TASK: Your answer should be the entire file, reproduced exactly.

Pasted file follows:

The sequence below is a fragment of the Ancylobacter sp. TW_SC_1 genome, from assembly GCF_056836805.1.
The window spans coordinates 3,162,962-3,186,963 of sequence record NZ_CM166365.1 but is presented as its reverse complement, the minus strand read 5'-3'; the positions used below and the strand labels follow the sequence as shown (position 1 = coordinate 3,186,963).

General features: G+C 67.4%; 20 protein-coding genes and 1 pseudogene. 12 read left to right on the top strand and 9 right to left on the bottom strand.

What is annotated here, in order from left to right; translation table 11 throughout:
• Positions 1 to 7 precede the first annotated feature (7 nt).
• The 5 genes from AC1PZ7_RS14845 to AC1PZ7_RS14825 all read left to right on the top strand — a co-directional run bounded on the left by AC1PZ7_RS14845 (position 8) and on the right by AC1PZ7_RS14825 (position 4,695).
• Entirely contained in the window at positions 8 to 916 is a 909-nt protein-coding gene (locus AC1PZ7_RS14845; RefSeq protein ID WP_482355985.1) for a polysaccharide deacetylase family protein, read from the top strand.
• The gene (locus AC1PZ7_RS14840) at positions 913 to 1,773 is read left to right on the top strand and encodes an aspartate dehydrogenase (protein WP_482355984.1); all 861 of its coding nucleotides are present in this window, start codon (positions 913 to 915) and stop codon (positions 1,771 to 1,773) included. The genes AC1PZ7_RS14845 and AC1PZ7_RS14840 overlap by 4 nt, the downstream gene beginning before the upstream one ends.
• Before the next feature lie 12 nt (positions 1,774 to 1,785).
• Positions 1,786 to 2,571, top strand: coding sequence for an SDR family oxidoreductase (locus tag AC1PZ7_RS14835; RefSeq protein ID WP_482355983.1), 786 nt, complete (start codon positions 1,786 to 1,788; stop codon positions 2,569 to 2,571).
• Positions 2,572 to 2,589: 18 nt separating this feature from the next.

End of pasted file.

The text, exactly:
The sequence below is a fragment of the Ancylobacter sp. TW_SC_1 genome, from assembly GCF_056836805.1.
The window spans coordinates 3,162,962-3,186,963 of sequence record NZ_CM166365.1 but is presented as its reverse complement, the minus strand read 5'-3'; the positions used below and the strand labels follow the sequence as shown (position 1 = coordinate 3,186,963).

General features: G+C 67.4%; 20 protein-coding genes and 1 pseudogene. 12 read left to right on the top strand and 9 right to left on the bottom strand.

What is annotated here, in order from left to right; translation table 11 throughout:
• Positions 1 to 7 precede the first annotated feature (7 nt).
• The 5 genes from AC1PZ7_RS14845 to AC1PZ7_RS14825 all read left to right on the top strand — a co-directional run bounded on the left by AC1PZ7_RS14845 (position 8) and on the right by AC1PZ7_RS14825 (position 4,695).
• Entirely contained in the window at positions 8 to 916 is a 909-nt protein-coding gene (locus AC1PZ7_RS14845; RefSeq protein ID WP_482355985.1) for a polysaccharide deacetylase family protein, read from the top strand.
• The gene (locus AC1PZ7_RS14840) at positions 913 to 1,773 is read left to right on the top strand and encodes an aspartate dehydrogenase (protein WP_482355984.1); all 861 of its coding nucleotides are present in this window, start codon (positions 913 to 915) and stop codon (positions 1,771 to 1,773) included. The genes AC1PZ7_RS14845 and AC1PZ7_RS14840 overlap by 4 nt, the downstream gene beginning before the upstream one ends.
• Before the next feature lie 12 nt (positions 1,774 to 1,785).
• Positions 1,786 to 2,571, top strand: coding sequence for an SDR family oxidoreductase (locus tag AC1PZ7_RS14835; RefSeq protein ID WP_482355983.1), 786 nt, complete (start codon positions 1,786 to 1,788; stop codon positions 2,569 to 2,571).
• Positions 2,572 to 2,589: 18 nt separating this feature from the next.